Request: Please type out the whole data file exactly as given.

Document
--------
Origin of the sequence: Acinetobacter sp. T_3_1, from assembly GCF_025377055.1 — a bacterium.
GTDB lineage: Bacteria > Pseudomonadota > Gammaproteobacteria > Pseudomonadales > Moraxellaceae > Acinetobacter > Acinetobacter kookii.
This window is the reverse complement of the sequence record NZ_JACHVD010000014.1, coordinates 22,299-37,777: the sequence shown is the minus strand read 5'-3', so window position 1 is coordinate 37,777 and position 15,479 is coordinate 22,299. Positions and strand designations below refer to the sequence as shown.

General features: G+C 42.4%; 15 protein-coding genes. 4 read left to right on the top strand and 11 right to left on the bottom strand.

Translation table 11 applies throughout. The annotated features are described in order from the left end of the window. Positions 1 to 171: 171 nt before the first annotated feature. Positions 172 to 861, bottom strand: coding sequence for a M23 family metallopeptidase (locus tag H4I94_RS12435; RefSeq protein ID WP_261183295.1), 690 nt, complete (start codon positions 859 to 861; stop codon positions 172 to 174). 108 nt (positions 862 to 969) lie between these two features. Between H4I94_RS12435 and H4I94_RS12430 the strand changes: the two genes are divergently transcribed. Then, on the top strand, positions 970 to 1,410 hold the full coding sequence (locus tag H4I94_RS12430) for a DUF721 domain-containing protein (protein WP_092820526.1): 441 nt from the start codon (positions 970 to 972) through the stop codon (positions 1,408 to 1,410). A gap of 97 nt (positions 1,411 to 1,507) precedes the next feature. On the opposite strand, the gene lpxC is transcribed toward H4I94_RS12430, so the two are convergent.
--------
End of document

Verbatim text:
Origin of the sequence: Acinetobacter sp. T_3_1, from assembly GCF_025377055.1 — a bacterium.
GTDB lineage: Bacteria > Pseudomonadota > Gammaproteobacteria > Pseudomonadales > Moraxellaceae > Acinetobacter > Acinetobacter kookii.
This window is the reverse complement of the sequence record NZ_JACHVD010000014.1, coordinates 22,299-37,777: the sequence shown is the minus strand read 5'-3', so window position 1 is coordinate 37,777 and position 15,479 is coordinate 22,299. Positions and strand designations below refer to the sequence as shown.

General features: G+C 42.4%; 15 protein-coding genes. 4 read left to right on the top strand and 11 right to left on the bottom strand.

Translation table 11 applies throughout. The annotated features are described in order from the left end of the window. Positions 1 to 171: 171 nt before the first annotated feature. Positions 172 to 861, bottom strand: coding sequence for a M23 family metallopeptidase (locus tag H4I94_RS12435; RefSeq protein ID WP_261183295.1), 690 nt, complete (start codon positions 859 to 861; stop codon positions 172 to 174). 108 nt (positions 862 to 969) lie between these two features. Between H4I94_RS12435 and H4I94_RS12430 the strand changes: the two genes are divergently transcribed. Then, on the top strand, positions 970 to 1,410 hold the full coding sequence (locus tag H4I94_RS12430) for a DUF721 domain-containing protein (protein WP_092820526.1): 441 nt from the start codon (positions 970 to 972) through the stop codon (positions 1,408 to 1,410). A gap of 97 nt (positions 1,411 to 1,507) precedes the next feature. On the opposite strand, the gene lpxC is transcribed toward H4I94_RS12430, so the two are convergent.